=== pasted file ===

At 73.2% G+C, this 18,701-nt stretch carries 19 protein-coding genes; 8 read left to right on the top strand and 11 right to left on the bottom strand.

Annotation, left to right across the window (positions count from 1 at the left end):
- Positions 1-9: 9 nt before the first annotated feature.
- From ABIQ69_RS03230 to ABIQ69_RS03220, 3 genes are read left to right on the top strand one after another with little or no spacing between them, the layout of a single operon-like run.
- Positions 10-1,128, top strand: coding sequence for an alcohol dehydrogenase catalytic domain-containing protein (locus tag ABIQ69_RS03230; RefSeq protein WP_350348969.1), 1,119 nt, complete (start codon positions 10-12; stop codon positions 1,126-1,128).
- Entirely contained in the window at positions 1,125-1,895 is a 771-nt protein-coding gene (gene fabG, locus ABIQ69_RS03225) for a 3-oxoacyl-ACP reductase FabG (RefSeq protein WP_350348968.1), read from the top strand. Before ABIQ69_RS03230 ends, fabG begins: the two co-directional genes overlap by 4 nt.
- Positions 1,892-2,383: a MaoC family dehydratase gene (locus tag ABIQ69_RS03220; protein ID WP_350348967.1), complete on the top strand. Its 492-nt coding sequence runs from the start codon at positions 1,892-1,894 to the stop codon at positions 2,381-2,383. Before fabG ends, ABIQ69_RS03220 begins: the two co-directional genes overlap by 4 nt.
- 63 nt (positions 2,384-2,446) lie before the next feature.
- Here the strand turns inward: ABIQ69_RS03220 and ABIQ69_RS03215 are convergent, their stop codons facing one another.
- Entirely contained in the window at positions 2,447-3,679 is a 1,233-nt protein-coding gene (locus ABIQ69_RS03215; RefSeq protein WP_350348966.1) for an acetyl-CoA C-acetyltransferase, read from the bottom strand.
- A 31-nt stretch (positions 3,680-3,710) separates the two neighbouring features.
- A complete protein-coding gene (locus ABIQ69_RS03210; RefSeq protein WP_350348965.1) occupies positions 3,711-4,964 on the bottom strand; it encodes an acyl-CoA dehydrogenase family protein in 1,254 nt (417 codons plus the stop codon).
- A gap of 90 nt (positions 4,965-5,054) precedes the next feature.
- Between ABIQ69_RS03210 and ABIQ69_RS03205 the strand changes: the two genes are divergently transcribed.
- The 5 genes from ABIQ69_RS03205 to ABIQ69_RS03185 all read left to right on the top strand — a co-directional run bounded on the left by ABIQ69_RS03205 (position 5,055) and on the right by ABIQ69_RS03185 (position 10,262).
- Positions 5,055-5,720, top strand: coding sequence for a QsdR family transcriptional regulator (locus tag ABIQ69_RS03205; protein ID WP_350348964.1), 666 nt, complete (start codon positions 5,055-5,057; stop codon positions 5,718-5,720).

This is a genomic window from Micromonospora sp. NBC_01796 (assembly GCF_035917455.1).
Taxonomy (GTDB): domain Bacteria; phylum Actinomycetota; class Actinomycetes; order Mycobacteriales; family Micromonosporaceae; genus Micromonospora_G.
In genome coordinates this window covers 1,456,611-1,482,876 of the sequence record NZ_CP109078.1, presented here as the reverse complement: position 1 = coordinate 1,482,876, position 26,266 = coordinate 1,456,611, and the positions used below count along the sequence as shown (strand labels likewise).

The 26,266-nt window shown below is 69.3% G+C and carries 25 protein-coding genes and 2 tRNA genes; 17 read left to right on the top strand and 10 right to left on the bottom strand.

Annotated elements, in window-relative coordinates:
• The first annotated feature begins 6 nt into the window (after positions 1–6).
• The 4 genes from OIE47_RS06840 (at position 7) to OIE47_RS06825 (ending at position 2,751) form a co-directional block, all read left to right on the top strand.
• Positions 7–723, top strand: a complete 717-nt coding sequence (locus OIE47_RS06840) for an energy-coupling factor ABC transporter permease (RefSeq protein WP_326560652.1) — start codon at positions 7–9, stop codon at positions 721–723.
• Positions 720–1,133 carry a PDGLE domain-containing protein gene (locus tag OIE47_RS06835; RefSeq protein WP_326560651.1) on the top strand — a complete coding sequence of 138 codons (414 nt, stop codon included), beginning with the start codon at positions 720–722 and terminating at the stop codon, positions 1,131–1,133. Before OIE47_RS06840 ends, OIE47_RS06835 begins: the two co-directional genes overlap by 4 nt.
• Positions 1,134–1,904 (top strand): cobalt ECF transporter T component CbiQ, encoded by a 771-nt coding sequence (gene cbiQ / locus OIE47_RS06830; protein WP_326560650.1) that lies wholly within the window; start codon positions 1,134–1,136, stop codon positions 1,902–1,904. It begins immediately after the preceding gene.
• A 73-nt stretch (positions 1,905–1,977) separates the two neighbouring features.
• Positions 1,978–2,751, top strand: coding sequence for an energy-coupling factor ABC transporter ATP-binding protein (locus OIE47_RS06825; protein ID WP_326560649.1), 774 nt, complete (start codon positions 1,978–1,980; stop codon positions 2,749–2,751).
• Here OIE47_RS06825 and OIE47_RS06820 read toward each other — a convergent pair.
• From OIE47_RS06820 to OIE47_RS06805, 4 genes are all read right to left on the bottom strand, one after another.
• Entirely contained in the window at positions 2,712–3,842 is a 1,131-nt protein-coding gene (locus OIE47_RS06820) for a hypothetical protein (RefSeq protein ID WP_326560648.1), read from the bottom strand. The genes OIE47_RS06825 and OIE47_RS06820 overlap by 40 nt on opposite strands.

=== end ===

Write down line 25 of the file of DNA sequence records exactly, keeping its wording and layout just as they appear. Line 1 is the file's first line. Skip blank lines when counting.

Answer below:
• Positions 720–1,133 carry a PDGLE domain-containing protein gene (locus tag OIE47_RS06835; RefSeq protein WP_326560651.1) on the top strand — a complete coding sequence of 138 codons (414 nt, stop codon included), beginning with the start codon at positions 720–722 and terminating at the stop codon, positions 1,131–1,133. Before OIE47_RS06840 ends, OIE47_RS06835 begins: the two co-directional genes overlap by 4 nt.